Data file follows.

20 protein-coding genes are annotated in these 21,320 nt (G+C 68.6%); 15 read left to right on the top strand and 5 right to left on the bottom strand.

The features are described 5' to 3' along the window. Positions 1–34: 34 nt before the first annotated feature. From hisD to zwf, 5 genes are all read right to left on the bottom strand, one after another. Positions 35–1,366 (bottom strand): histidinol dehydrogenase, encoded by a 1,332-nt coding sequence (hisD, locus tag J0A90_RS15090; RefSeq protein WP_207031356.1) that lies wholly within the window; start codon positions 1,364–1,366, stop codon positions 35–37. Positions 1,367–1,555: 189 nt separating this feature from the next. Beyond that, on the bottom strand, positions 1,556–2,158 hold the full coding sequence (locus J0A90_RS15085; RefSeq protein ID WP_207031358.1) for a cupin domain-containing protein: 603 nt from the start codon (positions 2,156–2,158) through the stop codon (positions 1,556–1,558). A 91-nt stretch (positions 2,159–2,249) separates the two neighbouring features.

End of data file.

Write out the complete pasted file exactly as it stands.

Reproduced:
20 protein-coding genes are annotated in these 21,320 nt (G+C 68.6%); 15 read left to right on the top strand and 5 right to left on the bottom strand.

The features are described 5' to 3' along the window. Positions 1–34: 34 nt before the first annotated feature. From hisD to zwf, 5 genes are all read right to left on the bottom strand, one after another. Positions 35–1,366 (bottom strand): histidinol dehydrogenase, encoded by a 1,332-nt coding sequence (hisD, locus tag J0A90_RS15090; RefSeq protein WP_207031356.1) that lies wholly within the window; start codon positions 1,364–1,366, stop codon positions 35–37. Positions 1,367–1,555: 189 nt separating this feature from the next. Beyond that, on the bottom strand, positions 1,556–2,158 hold the full coding sequence (locus J0A90_RS15085; RefSeq protein ID WP_207031358.1) for a cupin domain-containing protein: 603 nt from the start codon (positions 2,156–2,158) through the stop codon (positions 1,556–1,558). A 91-nt stretch (positions 2,159–2,249) separates the two neighbouring features.